If a purely resistive load is connected to a power supply, current and voltage will change polarity in step, the power factor will be 1, and the electrical energy flows in a single direction across the network in each cycle. Inductive loads such as induction motors (any type of wound coil) consume reactive power with current waveform lagging the voltage. Capacitive loads such as capacitor banks or buried cable generate reactive power with current phase leading the voltage. Both types of loads will absorb energy during part of the AC cycle, which is stored in the device's magnetic or electric field, only to return this energy back to the source during the rest of the cycle.
For example, to get 1 kW of real power, if the power factor is unity, 1 kVA of apparent power needs to be transferred (1 kW ÷ 1 = 1 kVA). At low values of power factor, more apparent power needs to be transferred to get the same real power. To get 1 kW of real power at 0.2 power factor, 5 kVA of apparent power needs to be transferred (1 kW ÷ 0.2 = 5 kVA). This apparent power must be produced and transmitted to the load, and is subject to the losses in the production and transmission processes.
Electrical loads consuming alternating current power consume both real power and reactive power. The vector sum of real and reactive power is the apparent power. The presence of reactive power causes the real power to be less than the apparent power, and so, the electric load has a power factor of less than 1.
Power factor correction of linear loads
A high power factor is generally desirable in a power delivery system to reduce losses and improve voltage regulation at the load. Compensating elements near an electrical load will reduce the apparent power demand on the supply system. Power factor correction may be applied by an electric power transmission utility to improve the stability and efficiency of the network. Individual electrical customers who are charged by their utility for low power factor may install correction equipment to increase their power factor so as to reduce costs.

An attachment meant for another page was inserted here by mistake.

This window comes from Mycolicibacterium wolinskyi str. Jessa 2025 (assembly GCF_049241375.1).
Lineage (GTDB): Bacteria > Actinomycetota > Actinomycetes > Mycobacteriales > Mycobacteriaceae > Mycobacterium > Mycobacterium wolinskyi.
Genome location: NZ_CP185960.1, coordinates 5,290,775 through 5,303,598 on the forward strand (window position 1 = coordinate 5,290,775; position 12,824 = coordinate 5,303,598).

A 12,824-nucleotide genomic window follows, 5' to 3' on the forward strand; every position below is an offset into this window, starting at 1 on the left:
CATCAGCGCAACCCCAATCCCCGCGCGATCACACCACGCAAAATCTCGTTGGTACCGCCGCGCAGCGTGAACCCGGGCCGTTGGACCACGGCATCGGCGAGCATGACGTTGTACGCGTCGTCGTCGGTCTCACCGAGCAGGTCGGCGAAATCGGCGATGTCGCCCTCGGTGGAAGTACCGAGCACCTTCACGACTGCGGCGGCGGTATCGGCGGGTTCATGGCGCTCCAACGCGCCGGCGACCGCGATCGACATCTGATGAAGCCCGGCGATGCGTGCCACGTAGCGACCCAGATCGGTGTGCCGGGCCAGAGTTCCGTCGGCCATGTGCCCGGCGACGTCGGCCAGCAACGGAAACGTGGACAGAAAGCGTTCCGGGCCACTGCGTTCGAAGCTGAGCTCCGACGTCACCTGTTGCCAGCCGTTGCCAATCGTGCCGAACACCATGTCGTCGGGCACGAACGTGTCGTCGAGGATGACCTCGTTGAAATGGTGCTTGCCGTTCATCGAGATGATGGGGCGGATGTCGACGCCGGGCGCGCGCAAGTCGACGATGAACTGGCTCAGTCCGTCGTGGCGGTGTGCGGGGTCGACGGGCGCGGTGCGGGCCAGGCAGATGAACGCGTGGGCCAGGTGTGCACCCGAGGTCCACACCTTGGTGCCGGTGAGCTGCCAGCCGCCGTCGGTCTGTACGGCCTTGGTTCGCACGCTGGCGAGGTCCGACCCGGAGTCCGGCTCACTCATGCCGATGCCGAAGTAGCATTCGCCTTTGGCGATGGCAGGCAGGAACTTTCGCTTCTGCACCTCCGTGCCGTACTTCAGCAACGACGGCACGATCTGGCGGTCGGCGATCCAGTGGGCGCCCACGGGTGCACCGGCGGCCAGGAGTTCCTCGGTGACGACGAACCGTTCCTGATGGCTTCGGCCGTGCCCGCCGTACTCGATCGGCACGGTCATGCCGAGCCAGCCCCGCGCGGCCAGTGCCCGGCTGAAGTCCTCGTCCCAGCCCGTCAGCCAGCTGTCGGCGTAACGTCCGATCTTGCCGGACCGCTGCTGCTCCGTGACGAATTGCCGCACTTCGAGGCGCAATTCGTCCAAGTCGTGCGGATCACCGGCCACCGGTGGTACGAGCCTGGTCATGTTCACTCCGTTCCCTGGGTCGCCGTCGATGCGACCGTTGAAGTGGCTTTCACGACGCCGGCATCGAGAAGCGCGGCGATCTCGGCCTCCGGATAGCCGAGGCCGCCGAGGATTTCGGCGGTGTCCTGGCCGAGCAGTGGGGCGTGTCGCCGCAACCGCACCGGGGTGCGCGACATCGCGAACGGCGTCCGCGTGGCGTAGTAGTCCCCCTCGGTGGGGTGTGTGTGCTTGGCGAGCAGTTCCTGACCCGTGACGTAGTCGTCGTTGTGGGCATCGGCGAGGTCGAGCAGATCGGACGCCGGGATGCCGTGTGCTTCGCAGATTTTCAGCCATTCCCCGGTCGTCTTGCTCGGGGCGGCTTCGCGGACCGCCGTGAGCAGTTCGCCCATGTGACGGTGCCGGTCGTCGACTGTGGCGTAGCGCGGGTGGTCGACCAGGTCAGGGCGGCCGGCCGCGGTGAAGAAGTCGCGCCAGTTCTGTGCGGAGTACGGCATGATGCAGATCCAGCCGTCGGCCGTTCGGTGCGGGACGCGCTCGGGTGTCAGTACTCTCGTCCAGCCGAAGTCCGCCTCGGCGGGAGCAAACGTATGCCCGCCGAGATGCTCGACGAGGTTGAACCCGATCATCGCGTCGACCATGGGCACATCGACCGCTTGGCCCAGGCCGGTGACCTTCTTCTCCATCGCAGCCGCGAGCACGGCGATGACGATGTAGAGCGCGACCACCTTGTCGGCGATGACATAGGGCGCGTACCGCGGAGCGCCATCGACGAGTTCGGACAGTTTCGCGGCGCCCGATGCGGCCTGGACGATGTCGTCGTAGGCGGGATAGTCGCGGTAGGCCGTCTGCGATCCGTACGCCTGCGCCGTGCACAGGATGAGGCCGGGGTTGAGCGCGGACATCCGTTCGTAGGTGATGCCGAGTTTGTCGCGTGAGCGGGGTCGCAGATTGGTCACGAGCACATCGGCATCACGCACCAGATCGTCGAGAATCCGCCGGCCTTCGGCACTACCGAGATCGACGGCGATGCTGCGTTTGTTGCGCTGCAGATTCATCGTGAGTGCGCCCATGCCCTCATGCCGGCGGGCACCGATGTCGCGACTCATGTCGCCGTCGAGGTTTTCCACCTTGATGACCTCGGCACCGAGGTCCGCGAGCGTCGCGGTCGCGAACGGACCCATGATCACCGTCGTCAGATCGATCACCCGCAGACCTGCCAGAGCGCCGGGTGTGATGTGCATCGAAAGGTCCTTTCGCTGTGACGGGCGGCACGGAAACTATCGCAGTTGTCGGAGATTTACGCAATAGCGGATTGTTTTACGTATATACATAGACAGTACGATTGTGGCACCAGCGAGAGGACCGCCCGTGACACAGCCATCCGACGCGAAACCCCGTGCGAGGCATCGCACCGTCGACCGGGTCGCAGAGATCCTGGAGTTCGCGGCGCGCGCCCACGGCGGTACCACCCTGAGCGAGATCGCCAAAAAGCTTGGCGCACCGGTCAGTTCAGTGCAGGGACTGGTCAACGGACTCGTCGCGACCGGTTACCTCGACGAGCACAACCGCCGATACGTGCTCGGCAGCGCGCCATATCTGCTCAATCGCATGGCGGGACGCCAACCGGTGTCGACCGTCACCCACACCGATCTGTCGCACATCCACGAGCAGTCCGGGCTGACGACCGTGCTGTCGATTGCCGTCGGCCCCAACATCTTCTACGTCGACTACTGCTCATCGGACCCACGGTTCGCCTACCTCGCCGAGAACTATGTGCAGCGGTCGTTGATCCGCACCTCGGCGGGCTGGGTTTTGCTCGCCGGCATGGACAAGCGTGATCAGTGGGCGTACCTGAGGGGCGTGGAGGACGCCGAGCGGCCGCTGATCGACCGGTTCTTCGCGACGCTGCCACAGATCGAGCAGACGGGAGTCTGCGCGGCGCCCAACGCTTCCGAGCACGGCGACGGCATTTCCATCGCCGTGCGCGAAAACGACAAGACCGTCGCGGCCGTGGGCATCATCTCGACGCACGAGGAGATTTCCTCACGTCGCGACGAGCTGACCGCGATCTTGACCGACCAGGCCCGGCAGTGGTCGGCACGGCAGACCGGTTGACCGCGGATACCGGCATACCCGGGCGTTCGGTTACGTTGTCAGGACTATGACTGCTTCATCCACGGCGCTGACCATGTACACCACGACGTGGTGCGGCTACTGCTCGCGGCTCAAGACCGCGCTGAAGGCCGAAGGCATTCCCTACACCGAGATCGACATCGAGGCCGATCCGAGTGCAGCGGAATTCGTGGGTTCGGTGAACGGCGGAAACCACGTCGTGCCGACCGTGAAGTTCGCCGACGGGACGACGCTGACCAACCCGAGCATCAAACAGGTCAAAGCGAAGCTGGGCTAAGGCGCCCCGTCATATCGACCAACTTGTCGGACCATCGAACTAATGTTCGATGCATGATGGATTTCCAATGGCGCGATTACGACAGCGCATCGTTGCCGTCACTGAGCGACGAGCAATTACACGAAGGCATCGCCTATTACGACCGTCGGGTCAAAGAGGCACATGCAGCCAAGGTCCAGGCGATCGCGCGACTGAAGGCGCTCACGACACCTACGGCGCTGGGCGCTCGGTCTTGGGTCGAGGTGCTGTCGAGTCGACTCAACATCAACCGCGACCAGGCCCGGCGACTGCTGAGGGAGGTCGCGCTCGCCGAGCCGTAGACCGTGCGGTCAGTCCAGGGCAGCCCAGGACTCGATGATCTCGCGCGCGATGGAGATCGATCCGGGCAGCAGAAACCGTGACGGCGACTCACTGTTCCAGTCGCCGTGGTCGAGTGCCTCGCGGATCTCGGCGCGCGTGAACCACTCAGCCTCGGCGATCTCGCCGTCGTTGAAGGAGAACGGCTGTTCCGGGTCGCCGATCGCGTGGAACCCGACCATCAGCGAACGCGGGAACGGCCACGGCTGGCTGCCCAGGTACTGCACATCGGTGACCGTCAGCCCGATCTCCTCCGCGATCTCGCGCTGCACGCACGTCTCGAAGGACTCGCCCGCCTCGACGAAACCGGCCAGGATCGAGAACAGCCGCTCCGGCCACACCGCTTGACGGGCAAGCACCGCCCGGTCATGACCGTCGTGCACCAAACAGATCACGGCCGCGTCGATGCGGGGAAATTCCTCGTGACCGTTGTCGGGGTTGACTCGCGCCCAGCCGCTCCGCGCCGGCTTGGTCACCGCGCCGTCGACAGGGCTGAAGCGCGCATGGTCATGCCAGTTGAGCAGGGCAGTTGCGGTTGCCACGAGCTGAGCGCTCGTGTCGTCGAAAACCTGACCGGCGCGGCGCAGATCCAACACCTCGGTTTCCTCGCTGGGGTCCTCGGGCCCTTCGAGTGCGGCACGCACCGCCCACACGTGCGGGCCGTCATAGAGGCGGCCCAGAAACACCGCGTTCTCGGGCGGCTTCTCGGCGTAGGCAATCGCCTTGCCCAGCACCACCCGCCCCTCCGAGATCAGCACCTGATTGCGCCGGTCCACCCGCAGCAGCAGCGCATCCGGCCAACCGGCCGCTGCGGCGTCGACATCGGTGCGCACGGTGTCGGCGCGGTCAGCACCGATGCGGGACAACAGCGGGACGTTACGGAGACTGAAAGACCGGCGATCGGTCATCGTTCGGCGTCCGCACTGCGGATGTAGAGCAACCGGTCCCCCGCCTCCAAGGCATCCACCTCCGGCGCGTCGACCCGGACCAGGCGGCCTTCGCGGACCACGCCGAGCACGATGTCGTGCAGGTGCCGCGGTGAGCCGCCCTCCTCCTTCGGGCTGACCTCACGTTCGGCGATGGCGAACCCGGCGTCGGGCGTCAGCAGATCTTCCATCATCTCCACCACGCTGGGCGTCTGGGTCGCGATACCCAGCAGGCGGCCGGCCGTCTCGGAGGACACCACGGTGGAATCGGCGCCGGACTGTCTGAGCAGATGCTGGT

Power factor correction brings the power factor of an AC power circuit closer to 1 by supplying or absorbing reactive power, adding capacitors or inductors that act to cancel the inductive or capacitive effects of the load, respectively. In the case of offsetting the inductive effect of motor loads, capacitors can be locally connected. These capacitors help to generate reactive power to meet the demand of the inductive loads. This will keep that reactive power from having to flow all the way from the utility generator to the load. In the electricity industry, inductors are said to consume reactive power and capacitors are said to supply it, even though reactive power is just energy moving back and forth on each AC cycle.
The reactive elements in power factor correction devices can create voltage fluctuations and harmonic noise when switched on or off. They will supply or sink reactive power regardless of whether there is a corresponding load operating nearby, increasing the system's no-load losses. In the worst case, reactive elements can interact with the system and with each other to create resonant conditions, resulting in system instability and severe overvoltage fluctuations. As such, reactive elements cannot simply be applied without engineering analysis.